JULY 31, 2018 – Paul Vallas, candidate for mayor, today called for a major overhaul to the Chicago Fire Department’s Emergency Medical Services (EMS) unit, calling for an expansion of dedicated personnel and reforms to how departmental resources are deployed. Specifically, Vallas pledged to create Bureau of Emergency Medical Services within the Fire Department
under a separate command structure, which would improve response times, more efficiently utilize staff and equipment and create opportunities for the department to earn additional revenues through expanded services in the private sector.
“Emergency medical personnel are among our most important front-line responders and providing them with the necessary tools to do their jobs most effectively, is not only critical to EMS personnel, but also the public they serve,” Vallas said.
Chicago’s EMS unit handles a daily average of roughly 2,000 service requests and ambulances make about 1,500 service runs, making it one of the busiest such units in the nation. However, the department is severely under resourced compared to many of its peer departments. Chicago has fewer than one thousand dedicated EMS personnel and 75 operational ambulances. Chicago’s ambulance fleet significantly trails that of the other five most populous cities in the nation, as shown in the following figure:
City Active Ambulances Per 100,000 Residents
N.Y. 651 7.62
L.A. 134 3.37
Chicago 75 2.77
Houston 92 3.99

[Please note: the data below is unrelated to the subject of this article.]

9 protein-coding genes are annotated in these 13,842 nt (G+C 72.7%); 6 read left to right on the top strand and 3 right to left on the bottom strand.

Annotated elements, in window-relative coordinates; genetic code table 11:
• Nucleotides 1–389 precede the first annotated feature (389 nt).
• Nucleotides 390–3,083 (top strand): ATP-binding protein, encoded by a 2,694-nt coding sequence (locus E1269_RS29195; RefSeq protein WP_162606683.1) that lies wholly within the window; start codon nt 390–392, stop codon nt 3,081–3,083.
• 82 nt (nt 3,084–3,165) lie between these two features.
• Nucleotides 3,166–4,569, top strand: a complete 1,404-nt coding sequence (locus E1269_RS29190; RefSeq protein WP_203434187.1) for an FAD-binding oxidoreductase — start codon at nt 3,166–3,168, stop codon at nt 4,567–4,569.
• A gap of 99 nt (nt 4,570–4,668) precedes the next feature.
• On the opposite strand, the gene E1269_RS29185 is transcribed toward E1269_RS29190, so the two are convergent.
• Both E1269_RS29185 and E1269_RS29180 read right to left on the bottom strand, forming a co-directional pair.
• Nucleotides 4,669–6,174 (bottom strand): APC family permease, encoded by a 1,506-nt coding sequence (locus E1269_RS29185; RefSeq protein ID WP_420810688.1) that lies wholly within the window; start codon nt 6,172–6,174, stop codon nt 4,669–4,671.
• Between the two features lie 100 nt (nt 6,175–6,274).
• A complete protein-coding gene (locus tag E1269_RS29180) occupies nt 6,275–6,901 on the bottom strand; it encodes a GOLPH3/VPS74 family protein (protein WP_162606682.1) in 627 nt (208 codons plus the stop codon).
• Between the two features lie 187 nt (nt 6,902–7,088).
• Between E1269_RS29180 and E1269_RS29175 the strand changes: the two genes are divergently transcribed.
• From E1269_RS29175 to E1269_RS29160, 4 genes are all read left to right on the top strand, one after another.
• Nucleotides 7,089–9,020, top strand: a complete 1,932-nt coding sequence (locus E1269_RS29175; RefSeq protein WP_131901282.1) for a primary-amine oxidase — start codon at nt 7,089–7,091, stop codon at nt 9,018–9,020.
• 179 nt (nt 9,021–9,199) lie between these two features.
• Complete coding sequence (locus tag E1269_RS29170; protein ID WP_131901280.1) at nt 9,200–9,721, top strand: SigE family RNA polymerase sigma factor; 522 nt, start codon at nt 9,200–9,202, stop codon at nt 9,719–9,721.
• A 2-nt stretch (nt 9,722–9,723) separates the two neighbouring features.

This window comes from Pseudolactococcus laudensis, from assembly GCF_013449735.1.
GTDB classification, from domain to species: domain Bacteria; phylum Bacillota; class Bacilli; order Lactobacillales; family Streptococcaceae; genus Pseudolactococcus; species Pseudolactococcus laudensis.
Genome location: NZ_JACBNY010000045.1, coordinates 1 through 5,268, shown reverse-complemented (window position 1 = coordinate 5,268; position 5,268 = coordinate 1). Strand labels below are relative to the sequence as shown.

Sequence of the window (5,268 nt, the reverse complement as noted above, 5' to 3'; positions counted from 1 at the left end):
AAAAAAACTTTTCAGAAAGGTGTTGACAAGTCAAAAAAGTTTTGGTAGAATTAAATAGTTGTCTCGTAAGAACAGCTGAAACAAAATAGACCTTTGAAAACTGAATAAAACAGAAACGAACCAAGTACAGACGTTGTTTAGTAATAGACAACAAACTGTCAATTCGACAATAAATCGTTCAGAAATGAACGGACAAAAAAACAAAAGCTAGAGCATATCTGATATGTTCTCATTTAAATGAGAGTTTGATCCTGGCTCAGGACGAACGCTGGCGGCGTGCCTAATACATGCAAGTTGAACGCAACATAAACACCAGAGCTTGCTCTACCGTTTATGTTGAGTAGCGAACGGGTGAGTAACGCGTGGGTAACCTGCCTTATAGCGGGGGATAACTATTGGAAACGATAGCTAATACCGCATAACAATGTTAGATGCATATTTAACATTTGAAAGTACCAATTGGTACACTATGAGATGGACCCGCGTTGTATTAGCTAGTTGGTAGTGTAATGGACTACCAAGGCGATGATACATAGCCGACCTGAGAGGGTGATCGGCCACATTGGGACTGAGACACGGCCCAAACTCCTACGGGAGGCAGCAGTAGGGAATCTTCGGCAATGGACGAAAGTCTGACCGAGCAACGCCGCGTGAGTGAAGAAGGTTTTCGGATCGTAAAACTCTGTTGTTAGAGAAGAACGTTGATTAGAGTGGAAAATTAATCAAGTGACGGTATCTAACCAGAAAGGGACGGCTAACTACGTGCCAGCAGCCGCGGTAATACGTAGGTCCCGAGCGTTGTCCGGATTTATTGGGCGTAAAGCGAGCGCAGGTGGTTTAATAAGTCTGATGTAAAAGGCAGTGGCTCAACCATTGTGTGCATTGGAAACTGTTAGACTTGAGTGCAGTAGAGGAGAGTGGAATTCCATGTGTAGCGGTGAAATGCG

Philadelphia 75 4.78
Chicago has the lowest number of ambulances per capita among the Top 5 cities the nation. In aggregate, Chicago has 39.4% fewer ambulances per capita than the other Top 5 cities in the U.S.
Vallas called for the immediate activation of five new state-of-the-art ambulances to the City’s fleet, which were purchased but are currently mothballed. To just bring Chicago to parity with other major cities would require the addition of 10 to 20 more ambulances. The eventual goal would be to eventually transition most medical service delivery to ambulances from the much more expensive fire engines currently used.
EMS staffing would also need to be expanded by an average of 10 to 12 paramedics per vehicle. Vallas also noted that there are substantially more fire fighters who could be cross-trained to handle paramedic functions, as is increasingly common in Chicago’s suburbs and cities around the nation.
Given recent changes in federal health insurance reimbursement rules, Vallas noted that Chicago’s EMS services could also generate potentially substantial income by providing EMS services to that are currently handled by private companies to major city events, such as major sporting venues, Lollapalooza and other major music and community festivals. Revenue from these services would be dedicated to help fund necessary departmental equipment and personnel, and perhaps decrease funding needs for the department solely from the City’s corporate fund.
Separately, Vallas charged that in addition to the severe ambulance shortage, other important equipment and training has also been woefully neglected, including critical training for dealing with persons with serious mental health conditions. Further, Chicago Fire Department EMS personnel have confidentially alleged that they were stripped of important life-saving equipment.
“Despite the critical mission of EMS and the sensitivity of their operations, there is significant evidence that the mayor’s office has been playing politics with the operations of this unit,” Vallas said. “A number of city EMS employees have confidentially informed me that the mayor’s office is punishing the unit because some of its members supported Jesus Garcia in the 2015 elections. Among the charges of interference has been that important life safety equipment they previously had was taken away.”